Maersk and MSC have just announced a mega vessel sharing agreement that will replace their failed P3 alliance early next year. It will be smaller, and compare well in size with the G6 and CKYH alliances – but what about CMA CGM? Maersk and MSC have taken on board China’s objections to the P3 alliance by coming up with a new vessel sharing arrangement called 2M that they hope will be agreed by all regulatory authorities before the beginning of next year. Out has gone CMA CGM, in order to bring the agreement’s market share down to more acceptable levels, and in has come a much simpler joint co-ordination committee to monitor the carriers’ network on a daily basis. The objective remains the same – namely to reduce costs by sweating assets more efficiently between Asia/Europe, Asia/US and Europe/US, but as port rotations and vessel sizes have not yet been clarified, it is not possible to say how their market shares will change, or their undeniable savings compare with that envisaged by P3. Drewry’s analysis shows that on the Asia-North Europe trade route, Maersk and MSC currently have a 32 percent share of all effective westbound vessel capacity, which is more than the 30 percent market share threshold normally allowed under the European Union’s consortium regulation, so will require close scrutiny. Maersk currently provides 21.3 percent on its own, and MSC/CMA CGM provide another 21.2 percent through joint services shared fairly evenly, which would have given the P3 alliance a much bigger share of 42.5 percent. Only six weekly services are planned by 2M instead of nine, but the VSA will still be the trade lane’s largest. On the Asia/USWC route, 2M is planning four weekly services, whereas P3 was expecting to run six. At present, Maersk, MSC and CMA CGM share four weekly schedules. Between Asia and the USEC, two services will be provided, the same as at present, but two less than planned by P3. On the US-North Europe route, 2M will operate three weekly services – the same number planned by P3, which reflects the fact that CMA CGM’s capacity share on the route is relatively small.  2M will probably be the second-largest alliance in the trade lane, after G6, in Drewry’s estimation. As 2M will not include joint marine operations, with each party looking after its own duties, including stowage, voyage planning and port operations, service quality could be very different to that envisaged by P3. Will a shipper loading a container on an MSC ship really get the same schedule reliability as when loading on a Maersk ship, for example, as Drewry has consistently recorded a lower level of reliability for MSC? Maersk will want to continue its Daily Maersk service guarantees between Asia and Northern Europe, which could create further friction between the two new partners. It is not yet known whether 2M will negotiate joint operational contracts. If this does happen, it will be a concern to terminal and intermodal service operators, but an opportunity for the larger operators to secure more market share. A bigger concern will be the future of CMA CGM, as it has been sharing vessels with MSC between Asia and Northern Europe, and with Maersk between Asia and the Mediterranean, since 2011, so will not be able to fill its ULCVs on its own reasonably. The game of musical chairs of the mega-alliances means that CMA CGM will now have to seriously consider a closer East-West vessel-sharing arrangement with someone else, therefore, the most obvious candidates being UASC and CSCL. Both have recently ordered 18,000 teu mega-ships, and have worked with CMA CGM in the past – but there are other options. They may be needed, as CMA CGM has 28 ships of 9,000 teu on order, some of which are more suitable for North-South trades. Drewry believes 2M will become the largest alliance on the Asia-Europe route, if approved. Like other alliances, it will help reduce costs, and should be allowed. (Source: Drewry Maritime Research)

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Updated on January 17th, 2015 at 17:13 IST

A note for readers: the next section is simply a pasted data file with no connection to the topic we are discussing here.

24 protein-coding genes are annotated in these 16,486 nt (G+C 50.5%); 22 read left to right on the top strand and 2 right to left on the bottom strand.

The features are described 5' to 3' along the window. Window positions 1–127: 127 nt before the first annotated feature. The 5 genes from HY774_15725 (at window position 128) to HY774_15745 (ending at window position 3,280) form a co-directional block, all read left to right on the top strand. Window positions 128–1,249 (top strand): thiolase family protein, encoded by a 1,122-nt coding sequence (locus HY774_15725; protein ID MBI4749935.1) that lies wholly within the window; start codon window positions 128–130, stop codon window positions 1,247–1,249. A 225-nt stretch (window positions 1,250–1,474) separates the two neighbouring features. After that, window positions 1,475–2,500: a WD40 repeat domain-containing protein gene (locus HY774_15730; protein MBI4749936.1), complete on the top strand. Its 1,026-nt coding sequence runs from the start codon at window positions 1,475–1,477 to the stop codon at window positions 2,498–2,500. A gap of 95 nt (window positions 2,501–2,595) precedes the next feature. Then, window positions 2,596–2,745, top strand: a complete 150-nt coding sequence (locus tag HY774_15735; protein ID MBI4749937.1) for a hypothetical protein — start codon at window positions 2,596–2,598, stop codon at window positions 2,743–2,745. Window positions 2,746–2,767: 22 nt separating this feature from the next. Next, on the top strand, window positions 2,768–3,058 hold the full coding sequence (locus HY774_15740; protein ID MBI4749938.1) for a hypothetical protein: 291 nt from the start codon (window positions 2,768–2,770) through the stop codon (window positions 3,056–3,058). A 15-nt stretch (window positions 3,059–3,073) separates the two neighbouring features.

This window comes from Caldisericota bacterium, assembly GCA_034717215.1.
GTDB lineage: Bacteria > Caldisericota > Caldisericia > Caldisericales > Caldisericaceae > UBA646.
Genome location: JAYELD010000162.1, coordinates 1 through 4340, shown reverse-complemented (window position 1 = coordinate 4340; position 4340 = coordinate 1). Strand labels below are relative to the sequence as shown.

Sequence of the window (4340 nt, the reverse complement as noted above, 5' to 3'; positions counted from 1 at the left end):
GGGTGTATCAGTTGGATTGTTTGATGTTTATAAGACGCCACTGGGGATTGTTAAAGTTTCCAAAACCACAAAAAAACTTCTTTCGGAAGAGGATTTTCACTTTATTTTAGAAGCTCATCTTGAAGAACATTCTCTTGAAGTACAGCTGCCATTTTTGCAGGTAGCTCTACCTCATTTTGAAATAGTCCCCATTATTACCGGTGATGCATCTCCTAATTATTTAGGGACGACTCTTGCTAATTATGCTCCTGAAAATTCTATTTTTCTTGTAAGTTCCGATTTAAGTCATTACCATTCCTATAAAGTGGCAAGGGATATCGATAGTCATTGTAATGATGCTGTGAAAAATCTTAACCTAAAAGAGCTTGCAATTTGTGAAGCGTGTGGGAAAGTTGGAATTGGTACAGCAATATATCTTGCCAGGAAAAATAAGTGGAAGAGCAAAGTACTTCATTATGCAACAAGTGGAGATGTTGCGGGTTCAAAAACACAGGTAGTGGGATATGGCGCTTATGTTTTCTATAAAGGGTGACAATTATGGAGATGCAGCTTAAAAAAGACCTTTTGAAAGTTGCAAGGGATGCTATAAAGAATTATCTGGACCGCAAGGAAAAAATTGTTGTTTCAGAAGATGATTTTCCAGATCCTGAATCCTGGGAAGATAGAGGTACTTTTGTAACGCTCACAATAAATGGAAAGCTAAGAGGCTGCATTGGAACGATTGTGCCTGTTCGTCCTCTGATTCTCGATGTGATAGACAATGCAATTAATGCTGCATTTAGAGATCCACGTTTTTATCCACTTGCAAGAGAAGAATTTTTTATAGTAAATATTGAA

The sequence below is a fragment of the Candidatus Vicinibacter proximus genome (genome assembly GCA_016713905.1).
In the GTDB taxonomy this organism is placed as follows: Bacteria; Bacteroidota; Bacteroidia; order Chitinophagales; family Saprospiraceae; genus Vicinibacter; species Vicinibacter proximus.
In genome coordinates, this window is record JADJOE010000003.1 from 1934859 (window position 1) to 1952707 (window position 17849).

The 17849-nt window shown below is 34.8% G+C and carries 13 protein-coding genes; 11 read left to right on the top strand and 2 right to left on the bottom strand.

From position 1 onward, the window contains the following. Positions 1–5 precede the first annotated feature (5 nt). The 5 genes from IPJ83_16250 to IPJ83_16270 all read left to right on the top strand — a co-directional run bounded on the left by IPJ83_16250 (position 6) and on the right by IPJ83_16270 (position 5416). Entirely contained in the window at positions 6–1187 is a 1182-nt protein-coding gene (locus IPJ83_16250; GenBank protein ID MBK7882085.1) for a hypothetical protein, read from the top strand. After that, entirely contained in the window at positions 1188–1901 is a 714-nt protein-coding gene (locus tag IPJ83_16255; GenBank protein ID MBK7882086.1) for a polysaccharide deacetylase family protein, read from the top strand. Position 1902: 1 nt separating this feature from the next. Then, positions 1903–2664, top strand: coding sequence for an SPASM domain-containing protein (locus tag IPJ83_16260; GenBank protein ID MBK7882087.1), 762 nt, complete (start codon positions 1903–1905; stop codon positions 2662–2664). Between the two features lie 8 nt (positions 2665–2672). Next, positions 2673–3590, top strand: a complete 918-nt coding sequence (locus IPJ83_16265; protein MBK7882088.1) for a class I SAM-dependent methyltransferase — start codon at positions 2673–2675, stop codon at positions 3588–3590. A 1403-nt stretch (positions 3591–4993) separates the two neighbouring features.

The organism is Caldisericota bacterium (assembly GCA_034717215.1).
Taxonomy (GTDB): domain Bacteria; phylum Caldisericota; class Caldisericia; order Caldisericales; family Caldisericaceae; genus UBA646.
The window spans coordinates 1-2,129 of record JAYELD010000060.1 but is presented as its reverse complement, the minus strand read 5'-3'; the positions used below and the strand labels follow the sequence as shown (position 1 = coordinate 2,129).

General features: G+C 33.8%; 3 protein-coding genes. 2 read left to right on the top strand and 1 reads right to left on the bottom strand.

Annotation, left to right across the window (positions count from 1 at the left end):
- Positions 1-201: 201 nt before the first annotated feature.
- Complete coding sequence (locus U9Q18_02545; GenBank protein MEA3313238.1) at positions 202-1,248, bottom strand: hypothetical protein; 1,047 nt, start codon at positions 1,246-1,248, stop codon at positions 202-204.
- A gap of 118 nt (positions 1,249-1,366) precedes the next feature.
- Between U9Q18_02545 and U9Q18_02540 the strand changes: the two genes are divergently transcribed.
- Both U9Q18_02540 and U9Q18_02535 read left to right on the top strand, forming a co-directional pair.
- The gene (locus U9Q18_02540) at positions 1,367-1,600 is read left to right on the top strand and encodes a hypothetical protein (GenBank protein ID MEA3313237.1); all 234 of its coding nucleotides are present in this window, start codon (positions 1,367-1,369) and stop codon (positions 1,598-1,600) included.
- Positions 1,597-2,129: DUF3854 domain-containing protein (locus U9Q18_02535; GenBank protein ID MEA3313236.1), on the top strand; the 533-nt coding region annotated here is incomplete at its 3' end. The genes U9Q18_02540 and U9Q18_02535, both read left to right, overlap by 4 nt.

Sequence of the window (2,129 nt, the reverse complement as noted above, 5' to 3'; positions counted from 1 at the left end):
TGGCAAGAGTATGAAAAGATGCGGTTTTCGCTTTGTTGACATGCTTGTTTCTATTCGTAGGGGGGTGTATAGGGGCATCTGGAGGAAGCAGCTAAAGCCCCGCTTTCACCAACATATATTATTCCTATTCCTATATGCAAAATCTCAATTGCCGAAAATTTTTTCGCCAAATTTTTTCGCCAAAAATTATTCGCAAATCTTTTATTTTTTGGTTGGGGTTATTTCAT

Transporting dangerous goods by air in an increasingly volatile safety and security environment has always been a challenge and this becomes even more challenging as the air cargo industry regulators set new and tougher norms. Trevor Howard, Manager, Cargo Safety and Dangerous Goods Standards, Air Canada Cargo shares what Air Canada Cargo does to be at the forefront of setting impeccable standards in the dangerous goods transportation space. Howard is in fact a current board member on the IATA Dangerous Goods Board and is also an advisor to Canadian Delegation, ICAO Dangerous Goods Panel. In his role, he works actively with industry to ensure safety standards are updated industry-wide. Has there been a serious reassessment of the way dangerous goods are transported by Air Canada Cargo in the context of rising security and safety concerns globally? If yes, what are they? As an industry leader in the transport of dangerous goods, Air Canada Cargo has not needed to undergo a reassessment of its standards and procedures. With Safety of our employees, crew, passengers and aircraft being our first priority at Air Canada, we have always produced industry leading training and procedures for our staff which we continue to update to reflect the current reality of today’s ever changing dangerous goods regulations. By being a leader in the transport of dangerous goods, we continue to be at the forefront of any potential or actual changes in the regulations. Additionally, every operating branch within Air Canada (flight crew, airport and ramp employees) have specific training relating to the transport of lithium batteries by air. Internal and external audits are conducted at a minimum bi-annually to ensure compliance of both safety and security procedures of all cargo products. How does Air Canada Cargo respond to amendments being proposed by ICAO Dangerous Goods Panel which are likely to be enforced by IATA from next year like "carriage of loose lithium metal batteries restricted to cargo aircraft only"? Air Canada provides a technical consultant to Transport Canada at the ICAO Dangerous Goods Panel, and the same person is a current member of the IATA Dangerous Goods Board, therefore has been involved in all of the discussions surrounding the transport of and the restrictions in transporting lithium batteries. Air Canada Cargo issued an embargo on the transport, on passenger aircraft, of lithium metal batteries in compliance with Packing Instruction 968 (batteries and cells being shipped on their own) since March 2013. Air Canada is one of over 15 major international carriers that has this embargo currently in place for passenger aircraft. Considering that Air Canada currently does not operate any freighter aircraft, this change in the regulations would have very little impact to our commercial operations. What are some of the new steps being initiated at Air Canada Cargo to fully comply with IATA’s new regulations regarding dangerous goods transportation? Air Canada Cargo has always produced industry leading training and procedures for our staff which we continue to update to reflect the current reality of today’s ever changing dangerous goods regulations. All training material for all categories of dangerous goods training is updated on a yearly basis to align with the IATA Dangerous Goods Regulations. Air Canada Cargo currently has a member on the IATA Dangerous Goods Training Task Force – DGTTF. Dangerous goods processes and procedures are also updated on an annual basis to ensure alignment with the most current regulations. Both the training and procedures are reviewed and approved by the competent authority of the state of the operator (Transport Canada) on a yearly basis. How important is to have trained staff to service dangerous cargo and the shippers in the business of dangerous goods? A dangerous goods training program is critical to a successful and safe operation. This is why Air Canada Cargo trains all of its employees at a minimum every 24 months. Member of the Category 6 (staff accepting dangerous goods) are trained two months prior to the new issuance of the ICAO Technical Instructions for the Safe Transport of Dangerous Goods, which is effective January 1 on odd numbered years. This is to ensure that our staff is current when there are major changes that come into effect at ICAO and which have been adopted in the IATA Dangerous Goods Regulations. On the even numbered years, our Category 6 staff members are provided with an annual update of the IATA Dangerous Goods Regulations, which contains any addendum from previous years as well as any agreed change brought froth at the IATA Dangerous Goods Board. As mentioned previous, due to the fact that Air Canada has representation at both ICAO and IATA dangerous goods meetings, we are able to be at the forefront of any changes, and prepare in advance and have the knowledge of what changes are forthcoming. How important is the relationship with the shipper? Has the air cargo industry reached a stage where knowing the shipper is not just enough but "know what they ship" is even more important? The relationship with the shipper and proper and timely communication is the key. Not just knowing who they are but what they ship. When we deal with shippers who own key product niches, whether it be radioactive isotopes, explosives, or vehicles, it is important to work closely with them to ensure they understand the air transport regulations, and to help to ensure there are no difficulties with their shipments being transported to destination. Many of the dangerous goods, whether it be AOG (Aircraft on Ground) parts, radioactive isotopes with short half-lives, or vehicles being shipped for a Grand Prix event, are all time sensitive and must not face delays. Shippers also help us modify our procedures to ensure proper and expedited handling of the dangerous goods being offered for transport. By working together, we have a better understanding of their products and they have a better understanding of the airline operation. Together we ensure safe and efficient transportation of dangerous goods. At the airport what are the facilities offered by Air Canada Cargo to facilitate smooth movement of dangerous goods shipments from the shipper to forwarder to the carrier? We do not have any visibility between the shipper and the freight forwarder. We do have dedicated dangerous goods acceptance personnel at most cargo facilities who take care of the acceptance of the dangerous goods. If any irregularities are detected, communication is done directly with the shipper, as only they can modify or amend a shipment of dangerous goods. There are segregated dangerous goods storage facilities including some stations which have dedicated areas for handling and storage of radioactive materials.